Did the Japanese Samurai learnt & wrote down the Shaolin Staff techniques in their manual first, BEFORE the Chinese?
For real antique evidence, please watch the video in this article, and we can then have a discussion.
Heiho Ogi Sho (兵法奥義書) was written by Samurai General Yamamoto Kansuke. He lived from 1501 to 1561, so this book must have been written before 1600.
Shaolin Gunfa Canzong (少林棍法闡宗) was written by Shaolin Monk Cheng Zong You and published in 1616, which is decades after General Yamamoto's death.
The video above shows several examples of the Shaolin Staff stances being found in General Yamamoto's book first, but I'll just show 2 of the examples here
Example #1 - The "High Four-Even" Stance
This is the very 1st stance in both the Chinese and Japanese version. The Four-Even Stance is held with the Staff pointing forward, which is the most common stance to begin fighting with.
There are 3 versions in the original Shaolin manual: High, Middle, Low. But in the Japanese version, there is only 1 version, which is the "High" version.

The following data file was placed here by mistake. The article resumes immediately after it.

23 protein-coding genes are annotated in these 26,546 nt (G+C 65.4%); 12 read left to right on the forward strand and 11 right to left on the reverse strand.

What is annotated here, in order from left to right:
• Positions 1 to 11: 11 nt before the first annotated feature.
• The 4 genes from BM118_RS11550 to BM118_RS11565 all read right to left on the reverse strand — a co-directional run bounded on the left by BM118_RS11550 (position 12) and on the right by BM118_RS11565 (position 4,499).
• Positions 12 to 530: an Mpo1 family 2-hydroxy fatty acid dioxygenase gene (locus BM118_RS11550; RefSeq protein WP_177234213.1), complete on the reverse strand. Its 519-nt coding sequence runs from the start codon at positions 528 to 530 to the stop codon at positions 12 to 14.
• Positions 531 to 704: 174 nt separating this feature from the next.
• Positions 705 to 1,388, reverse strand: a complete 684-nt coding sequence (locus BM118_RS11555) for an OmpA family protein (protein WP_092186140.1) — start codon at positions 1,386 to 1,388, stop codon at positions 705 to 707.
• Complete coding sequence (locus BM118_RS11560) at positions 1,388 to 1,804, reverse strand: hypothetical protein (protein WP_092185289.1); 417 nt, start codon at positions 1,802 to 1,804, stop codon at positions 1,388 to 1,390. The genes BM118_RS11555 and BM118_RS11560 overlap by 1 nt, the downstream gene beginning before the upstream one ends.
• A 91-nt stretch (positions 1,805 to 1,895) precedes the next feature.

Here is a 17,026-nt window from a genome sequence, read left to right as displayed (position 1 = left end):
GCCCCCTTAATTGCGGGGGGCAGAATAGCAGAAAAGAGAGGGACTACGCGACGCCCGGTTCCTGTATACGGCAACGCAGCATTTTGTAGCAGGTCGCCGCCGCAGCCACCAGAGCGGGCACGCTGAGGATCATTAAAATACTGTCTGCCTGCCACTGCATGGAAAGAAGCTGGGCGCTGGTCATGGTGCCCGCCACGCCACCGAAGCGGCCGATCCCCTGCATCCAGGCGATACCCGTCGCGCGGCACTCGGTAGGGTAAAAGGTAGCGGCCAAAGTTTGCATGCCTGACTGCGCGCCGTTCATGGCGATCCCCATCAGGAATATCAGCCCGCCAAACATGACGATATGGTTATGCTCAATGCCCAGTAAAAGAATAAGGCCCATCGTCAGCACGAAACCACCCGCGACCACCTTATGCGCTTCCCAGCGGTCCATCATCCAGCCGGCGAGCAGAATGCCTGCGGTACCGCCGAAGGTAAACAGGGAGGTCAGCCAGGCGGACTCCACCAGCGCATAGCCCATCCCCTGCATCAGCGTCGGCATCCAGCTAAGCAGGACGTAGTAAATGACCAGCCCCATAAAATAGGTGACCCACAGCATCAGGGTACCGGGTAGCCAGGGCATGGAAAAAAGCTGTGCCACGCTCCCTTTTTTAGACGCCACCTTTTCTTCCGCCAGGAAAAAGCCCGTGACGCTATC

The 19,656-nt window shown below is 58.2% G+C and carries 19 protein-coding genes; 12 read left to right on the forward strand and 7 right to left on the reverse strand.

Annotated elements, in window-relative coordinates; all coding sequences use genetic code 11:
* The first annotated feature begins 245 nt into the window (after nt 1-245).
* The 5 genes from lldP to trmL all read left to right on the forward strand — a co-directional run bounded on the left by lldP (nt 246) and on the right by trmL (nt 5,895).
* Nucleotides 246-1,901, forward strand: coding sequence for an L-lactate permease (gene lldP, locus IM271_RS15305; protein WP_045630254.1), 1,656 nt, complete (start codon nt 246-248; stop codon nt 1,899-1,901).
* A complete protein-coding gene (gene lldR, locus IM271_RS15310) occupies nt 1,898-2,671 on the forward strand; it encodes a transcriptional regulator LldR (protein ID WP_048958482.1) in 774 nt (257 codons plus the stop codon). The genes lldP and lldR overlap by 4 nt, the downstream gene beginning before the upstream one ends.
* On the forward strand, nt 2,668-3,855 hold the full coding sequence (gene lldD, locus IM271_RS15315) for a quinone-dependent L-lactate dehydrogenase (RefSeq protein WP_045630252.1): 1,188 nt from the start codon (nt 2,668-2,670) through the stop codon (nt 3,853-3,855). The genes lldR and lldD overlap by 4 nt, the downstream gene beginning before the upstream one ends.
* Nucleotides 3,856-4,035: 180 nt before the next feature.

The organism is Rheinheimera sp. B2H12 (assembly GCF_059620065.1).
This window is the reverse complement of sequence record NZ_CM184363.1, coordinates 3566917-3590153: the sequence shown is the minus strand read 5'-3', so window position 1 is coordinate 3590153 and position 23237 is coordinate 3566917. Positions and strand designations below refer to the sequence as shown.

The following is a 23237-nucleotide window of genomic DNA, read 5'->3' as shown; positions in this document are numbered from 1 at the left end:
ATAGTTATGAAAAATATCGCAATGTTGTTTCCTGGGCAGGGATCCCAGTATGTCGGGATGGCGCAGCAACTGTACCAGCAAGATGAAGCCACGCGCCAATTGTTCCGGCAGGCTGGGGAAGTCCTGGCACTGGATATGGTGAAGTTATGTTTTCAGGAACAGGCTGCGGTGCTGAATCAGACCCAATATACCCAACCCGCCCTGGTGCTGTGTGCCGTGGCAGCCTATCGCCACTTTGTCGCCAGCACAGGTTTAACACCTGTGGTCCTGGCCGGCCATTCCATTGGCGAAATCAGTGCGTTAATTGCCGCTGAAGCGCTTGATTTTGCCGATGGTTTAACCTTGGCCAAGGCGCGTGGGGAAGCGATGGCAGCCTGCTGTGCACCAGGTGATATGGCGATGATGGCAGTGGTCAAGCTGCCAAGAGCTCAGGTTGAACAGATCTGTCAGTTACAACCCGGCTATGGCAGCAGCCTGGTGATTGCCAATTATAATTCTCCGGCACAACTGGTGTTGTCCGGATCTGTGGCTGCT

Based on the drawings, you can see that the Chinese version has the Staff tip pointing up, which fits the name of the stance better. However, the Japanese version has the Staff's tip pointing in the middle, which is more like the "Middle" version of this stance.
Example #2 - The "Unsheath Sword" Stance
In the Japanese manual, this is the 2nd Staff stance that was written. But in the Chinese version, the "Unsheath Sword" stance is the 14th stance. So perhaps you can say that the Japanese version is missing quite a lot of stances in between.
For more examples, please watch the video above.
What do you think? Did the Samurai really wrote down the Shaolin Staff techniques first? Let me know your thoughts in the comments section below.
Ancient Chinese Martial Arts Manuals
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